Category “Ethiopia”

Ethiopia: Making Ethiopia a Hub for Agricultural Research

Mahamoud el-Solh (Ph.D) is the director general of the International Center for Agricultural Research in Dry Areas (ICARDA), an organization dedicated to investing in agricultural research with a special focus on enhancing productivity in dry areas.

Founded in 1977 in Syria after securing one thousand hectares of land from the Syrian government, ICARDA established its headquarters there. Thus far, Iran, Syria and Lebanon have been focal countries for its research. However, North African, South and West Asian countries have also been selected for ICARDA’s activities. Recently, it has also strengthened its presence in South Asia and sub-Saharan Africa following the establishment of its regional research centers in India and Ethiopia. Nevertheless, the organization has a history of working with this country. Prior to setting up its office in Addis Ababa, Ethiopia has collaborated with the organization for around thirty years. Henok Reta of the Reporter caught up with the director-general while he visited the capital for the launching of the regional office. Excerpts:

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Africa: New Climate Innovation Center Launched to Jumpstart Clean-Tech and Climate-Smart Agriculture Ventures in Ethiopia

Addis Ababaethiopia, — World Bank-supported business hub, the Ethiopia Climate Innovation Center (ECIC), was launched today in Addis Ababa to support pioneering clean technology enterprises that address climate change while creating jobs and improving livelihoods. First of its kind in the country, the center will help over 3.1 million Ethiopians increase resilience to climate change and is expected to create more than 12,000 jobs in the next ten years.

Ethiopia’s agriculture, which is highly sensitive to fluctuations in rainfall, represents the basis of the national economy. It accounts for approximately 46% of the GDP and 80% of the jobs of the working population. According to the World Bank report ‘Economics of Adaptation to Climate Change,’ without a proper green growth strategy, the total climate adaptation costs for Ethiopia could range from US$1.22 billion to $5.84 billion per year.

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Ethiopia: Trade Barriers Worsen Food Insecurity

Africa is not achieving its potential in food trade. The growing demand for food is increasingly being met by imports from the global market. This, coupled with rising global food prices, is leading to ever mounting food import bills.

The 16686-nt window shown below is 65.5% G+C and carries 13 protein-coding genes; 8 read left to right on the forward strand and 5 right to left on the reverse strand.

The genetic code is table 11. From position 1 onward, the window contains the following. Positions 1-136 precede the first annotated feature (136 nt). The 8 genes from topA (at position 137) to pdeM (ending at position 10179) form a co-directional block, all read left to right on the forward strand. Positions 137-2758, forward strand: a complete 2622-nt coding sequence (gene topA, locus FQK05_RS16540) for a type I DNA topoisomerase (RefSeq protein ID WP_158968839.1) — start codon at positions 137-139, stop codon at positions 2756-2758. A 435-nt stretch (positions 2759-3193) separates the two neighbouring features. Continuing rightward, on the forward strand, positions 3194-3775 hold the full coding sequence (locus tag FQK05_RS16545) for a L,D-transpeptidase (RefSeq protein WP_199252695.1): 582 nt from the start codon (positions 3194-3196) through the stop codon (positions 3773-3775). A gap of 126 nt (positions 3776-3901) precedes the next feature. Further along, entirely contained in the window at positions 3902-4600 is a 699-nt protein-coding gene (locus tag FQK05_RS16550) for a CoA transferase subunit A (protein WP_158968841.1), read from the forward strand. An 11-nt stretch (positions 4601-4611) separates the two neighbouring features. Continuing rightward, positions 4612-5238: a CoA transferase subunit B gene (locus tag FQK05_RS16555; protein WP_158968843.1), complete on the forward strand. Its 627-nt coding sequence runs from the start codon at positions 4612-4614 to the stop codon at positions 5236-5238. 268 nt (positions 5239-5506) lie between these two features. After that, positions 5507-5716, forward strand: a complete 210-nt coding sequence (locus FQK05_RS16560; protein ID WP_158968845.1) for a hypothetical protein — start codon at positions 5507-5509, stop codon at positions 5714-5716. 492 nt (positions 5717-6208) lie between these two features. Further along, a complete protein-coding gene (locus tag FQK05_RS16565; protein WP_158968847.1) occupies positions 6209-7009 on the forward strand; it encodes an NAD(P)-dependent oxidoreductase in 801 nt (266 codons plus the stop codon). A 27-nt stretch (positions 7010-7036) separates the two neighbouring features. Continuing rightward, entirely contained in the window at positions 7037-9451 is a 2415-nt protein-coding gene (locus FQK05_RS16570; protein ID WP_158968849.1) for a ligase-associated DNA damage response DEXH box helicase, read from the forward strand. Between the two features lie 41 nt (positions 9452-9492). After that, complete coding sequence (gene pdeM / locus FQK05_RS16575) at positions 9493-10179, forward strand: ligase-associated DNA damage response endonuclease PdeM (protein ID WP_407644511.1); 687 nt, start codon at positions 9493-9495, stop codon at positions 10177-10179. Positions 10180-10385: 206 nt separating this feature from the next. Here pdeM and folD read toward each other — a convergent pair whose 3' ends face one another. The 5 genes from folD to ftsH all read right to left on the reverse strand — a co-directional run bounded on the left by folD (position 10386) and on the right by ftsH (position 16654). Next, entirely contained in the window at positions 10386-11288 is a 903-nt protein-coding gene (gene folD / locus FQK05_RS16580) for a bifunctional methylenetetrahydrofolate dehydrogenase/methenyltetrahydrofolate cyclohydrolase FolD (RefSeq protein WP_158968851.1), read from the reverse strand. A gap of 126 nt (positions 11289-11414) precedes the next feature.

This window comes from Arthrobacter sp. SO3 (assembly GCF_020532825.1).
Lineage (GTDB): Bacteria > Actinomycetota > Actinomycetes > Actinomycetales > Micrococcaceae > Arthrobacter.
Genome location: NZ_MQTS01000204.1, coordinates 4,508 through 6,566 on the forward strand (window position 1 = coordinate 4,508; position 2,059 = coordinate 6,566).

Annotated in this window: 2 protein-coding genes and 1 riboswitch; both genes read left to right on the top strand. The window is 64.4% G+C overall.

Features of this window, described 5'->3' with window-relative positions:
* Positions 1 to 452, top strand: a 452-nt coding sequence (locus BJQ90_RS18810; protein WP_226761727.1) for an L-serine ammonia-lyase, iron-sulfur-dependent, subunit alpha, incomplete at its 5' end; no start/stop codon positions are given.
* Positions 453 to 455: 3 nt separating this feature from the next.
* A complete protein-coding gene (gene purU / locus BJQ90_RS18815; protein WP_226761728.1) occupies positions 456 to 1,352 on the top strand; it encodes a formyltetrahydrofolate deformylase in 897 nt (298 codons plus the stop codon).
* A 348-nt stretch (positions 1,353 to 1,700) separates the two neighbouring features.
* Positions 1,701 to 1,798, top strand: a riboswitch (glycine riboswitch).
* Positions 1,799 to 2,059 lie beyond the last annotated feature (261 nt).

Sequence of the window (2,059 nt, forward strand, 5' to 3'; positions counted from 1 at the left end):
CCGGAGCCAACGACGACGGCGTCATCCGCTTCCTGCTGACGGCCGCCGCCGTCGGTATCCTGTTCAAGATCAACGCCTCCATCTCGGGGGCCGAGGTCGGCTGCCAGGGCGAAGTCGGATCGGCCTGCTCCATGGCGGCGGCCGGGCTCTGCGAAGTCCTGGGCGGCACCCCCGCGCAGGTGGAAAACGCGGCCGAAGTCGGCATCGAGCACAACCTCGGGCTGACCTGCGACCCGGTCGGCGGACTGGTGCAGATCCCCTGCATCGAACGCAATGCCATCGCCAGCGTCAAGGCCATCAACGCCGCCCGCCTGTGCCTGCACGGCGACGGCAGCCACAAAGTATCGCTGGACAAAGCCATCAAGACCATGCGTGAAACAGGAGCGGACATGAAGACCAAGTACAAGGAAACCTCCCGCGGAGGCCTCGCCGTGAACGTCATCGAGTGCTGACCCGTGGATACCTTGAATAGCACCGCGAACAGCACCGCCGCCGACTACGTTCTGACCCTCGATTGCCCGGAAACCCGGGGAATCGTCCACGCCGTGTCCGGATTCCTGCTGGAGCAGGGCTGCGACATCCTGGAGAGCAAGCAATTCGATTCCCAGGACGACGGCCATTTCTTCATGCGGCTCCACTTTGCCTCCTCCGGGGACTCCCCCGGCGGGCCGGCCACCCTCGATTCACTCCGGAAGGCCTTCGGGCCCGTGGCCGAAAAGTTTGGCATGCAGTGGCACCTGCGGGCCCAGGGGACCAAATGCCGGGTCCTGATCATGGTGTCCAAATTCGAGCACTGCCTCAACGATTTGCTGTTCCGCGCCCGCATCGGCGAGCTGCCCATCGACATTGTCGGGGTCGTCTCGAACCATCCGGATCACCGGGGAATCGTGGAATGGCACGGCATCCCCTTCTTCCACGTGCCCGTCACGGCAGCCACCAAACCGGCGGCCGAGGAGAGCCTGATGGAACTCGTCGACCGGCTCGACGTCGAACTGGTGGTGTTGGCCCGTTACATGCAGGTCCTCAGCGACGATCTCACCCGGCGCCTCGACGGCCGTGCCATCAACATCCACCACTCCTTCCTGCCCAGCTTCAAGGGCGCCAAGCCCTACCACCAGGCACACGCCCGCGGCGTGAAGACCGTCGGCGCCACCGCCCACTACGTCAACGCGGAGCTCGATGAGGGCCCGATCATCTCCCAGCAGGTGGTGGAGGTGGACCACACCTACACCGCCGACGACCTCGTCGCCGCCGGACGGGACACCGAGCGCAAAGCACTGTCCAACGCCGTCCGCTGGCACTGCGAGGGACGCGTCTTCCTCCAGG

Clearly something has to change. Business as usual with regards to food staples in Africa is not sustainable.

Fortunately, there is a solution to this problem within Africa. The potential to increase agricultural production is enormous.

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Ethiopia: Irish Authority Launches Sustainable Potato Project in Ethiopia

The project is being implemented with Vita in the Chencha region of Ethiopia. It is part of Teagasc’s new policy on international food security.

Teagasc is partnering on the project with Vita, the Irish NGO, Wageningen University and Research, The Ethiopian Institute of Agricultural Research, The International Potato Centre (CIP), Arba Minch University and the Irish Potato Federation.

The project is intended to empower and strengthen the local knowledge base by funding and training three Ethiopian PhD students. Dissemination of the research will help local subsistence farmers and the research will ultimately be widely transferable across sub-Saharan Africa through a proposed Potato Coalition.

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Ethiopia Airlines expands on horticultural export potential

Ethiopian vegetable and fruit exporters are considering expanding into the South Korean market, with the launch of direct flights to Seoul by Ethiopian Airlines.

At the moment Ethiopian produce is only exported to Europe and the Middle East. The Asian market is seen as having high potential. Direct flights between Addis Ababa and the Korean capital commenced on Monday 17th of June.

Ethiopian Airlines also launched bi-weekly cargo flights to Juba in South Sudan, leading to predictions of a rise in fruit and vegetable exports from Ethiopia.

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Ethiopia: More Finance for African Smallholder Farmers

Ministry of Agriculture said Ethiopia has best experience in extensively financing smallholder farmers to make sustainable development in the agriculture sector.

The 3rd meeting of Alliance for Commodity Trade in Eastern and Southern Africa was held in Addis Ababa on 31 Tuesday, 2013.

The meeting that attracts private investors, governments, NGOs and smallholder farmers discusses on how to add values to agricultural products in the region.

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Ethiopia: Linking Ethiopia’s Bean Farmers to Formal Markets

Addis Ababa — Over the years, small-scale farmers growing white pea beans in Ethiopia have sold their produce through the informal market, relying largely on middlemen who dictate prices and walk away with huge profits, often leaving the farmers in poverty.

“When smallholders sell their produce individually, they are easily shortchanged by middlemen who give them very little money for their products, and they can hardly provide for their families despite their hard work on the farms,” Legesse Dadi, agricultural project manager for Catholic Relief Services in Ethiopia, told IRIN.

Some traders on the informal market are also more likely to tamper with weighing scales, which means farmers get even less money for their produce.

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